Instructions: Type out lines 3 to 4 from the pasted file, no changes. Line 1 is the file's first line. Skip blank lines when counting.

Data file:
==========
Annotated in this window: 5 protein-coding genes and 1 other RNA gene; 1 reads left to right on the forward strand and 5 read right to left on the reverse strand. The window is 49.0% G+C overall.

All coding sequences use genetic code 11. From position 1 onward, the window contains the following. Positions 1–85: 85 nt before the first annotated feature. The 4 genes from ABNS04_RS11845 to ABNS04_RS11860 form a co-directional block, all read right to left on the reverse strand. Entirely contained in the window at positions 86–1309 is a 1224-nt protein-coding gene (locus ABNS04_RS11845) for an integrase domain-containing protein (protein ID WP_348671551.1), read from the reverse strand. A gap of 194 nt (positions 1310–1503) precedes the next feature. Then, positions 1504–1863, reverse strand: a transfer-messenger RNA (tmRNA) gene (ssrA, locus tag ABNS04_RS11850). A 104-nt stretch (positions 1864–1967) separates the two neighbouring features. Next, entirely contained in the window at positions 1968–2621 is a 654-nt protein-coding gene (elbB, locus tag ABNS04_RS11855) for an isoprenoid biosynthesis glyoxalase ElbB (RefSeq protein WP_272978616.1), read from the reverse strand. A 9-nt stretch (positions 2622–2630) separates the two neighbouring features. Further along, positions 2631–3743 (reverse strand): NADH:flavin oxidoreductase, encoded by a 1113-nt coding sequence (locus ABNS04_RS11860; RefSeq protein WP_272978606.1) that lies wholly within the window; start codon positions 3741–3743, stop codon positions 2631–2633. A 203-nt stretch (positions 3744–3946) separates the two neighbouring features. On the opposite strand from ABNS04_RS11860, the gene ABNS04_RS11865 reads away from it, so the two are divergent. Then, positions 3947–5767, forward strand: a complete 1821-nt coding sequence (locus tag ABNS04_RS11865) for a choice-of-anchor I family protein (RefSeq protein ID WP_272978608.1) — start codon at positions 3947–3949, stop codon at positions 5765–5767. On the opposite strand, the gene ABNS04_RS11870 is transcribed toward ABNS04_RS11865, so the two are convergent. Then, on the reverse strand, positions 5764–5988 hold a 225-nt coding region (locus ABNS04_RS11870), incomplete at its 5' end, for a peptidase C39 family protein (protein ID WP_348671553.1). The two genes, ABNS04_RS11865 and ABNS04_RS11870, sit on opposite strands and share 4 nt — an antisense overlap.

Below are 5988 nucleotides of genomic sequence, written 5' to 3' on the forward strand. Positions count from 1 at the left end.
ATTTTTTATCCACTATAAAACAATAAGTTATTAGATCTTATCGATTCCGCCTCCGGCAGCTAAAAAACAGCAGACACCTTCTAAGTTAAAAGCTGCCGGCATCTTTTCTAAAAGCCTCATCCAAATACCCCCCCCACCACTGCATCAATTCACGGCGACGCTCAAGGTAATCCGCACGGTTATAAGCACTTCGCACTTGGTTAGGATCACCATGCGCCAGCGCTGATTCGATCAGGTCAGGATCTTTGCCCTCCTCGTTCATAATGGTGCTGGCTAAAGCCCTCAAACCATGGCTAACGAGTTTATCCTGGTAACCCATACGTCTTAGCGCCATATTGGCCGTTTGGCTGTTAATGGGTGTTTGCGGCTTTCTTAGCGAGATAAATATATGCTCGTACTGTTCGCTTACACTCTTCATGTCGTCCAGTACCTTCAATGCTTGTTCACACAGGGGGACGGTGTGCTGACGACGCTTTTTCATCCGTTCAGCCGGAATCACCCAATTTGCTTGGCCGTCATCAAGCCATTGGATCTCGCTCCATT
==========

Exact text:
Below are 5988 nucleotides of genomic sequence, written 5' to 3' on the forward strand. Positions count from 1 at the left end.
ATTTTTTATCCACTATAAAACAATAAGTTATTAGATCTTATCGATTCCGCCTCCGGCAGCTAAAAAACAGCAGACACCTTCTAAGTTAAAAGCTGCCGGCATCTTTTCTAAAAGCCTCATCCAAATACCCCCCCCACCACTGCATCAATTCACGGCGACGCTCAAGGTAATCCGCACGGTTATAAGCACTTCGCACTTGGTTAGGATCACCATGCGCCAGCGCTGATTCGATCAGGTCAGGATCTTTGCCCTCCTCGTTCATAATGGTGCTGGCTAAAGCCCTCAAACCATGGCTAACGAGTTTATCCTGGTAACCCATACGTCTTAGCGCCATATTGGCCGTTTGGCTGTTAATGGGTGTTTGCGGCTTTCTTAGCGAGATAAATATATGCTCGTACTGTTCGCTTACACTCTTCATGTCGTCCAGTACCTTCAATGCTTGTTCACACAGGGGGACGGTGTGCTGACGACGCTTTTTCATCCGTTCAGCCGGAATCACCCAATTTGCTTGGCCGTCATCAAGCCATTGGATCTCGCTCCATT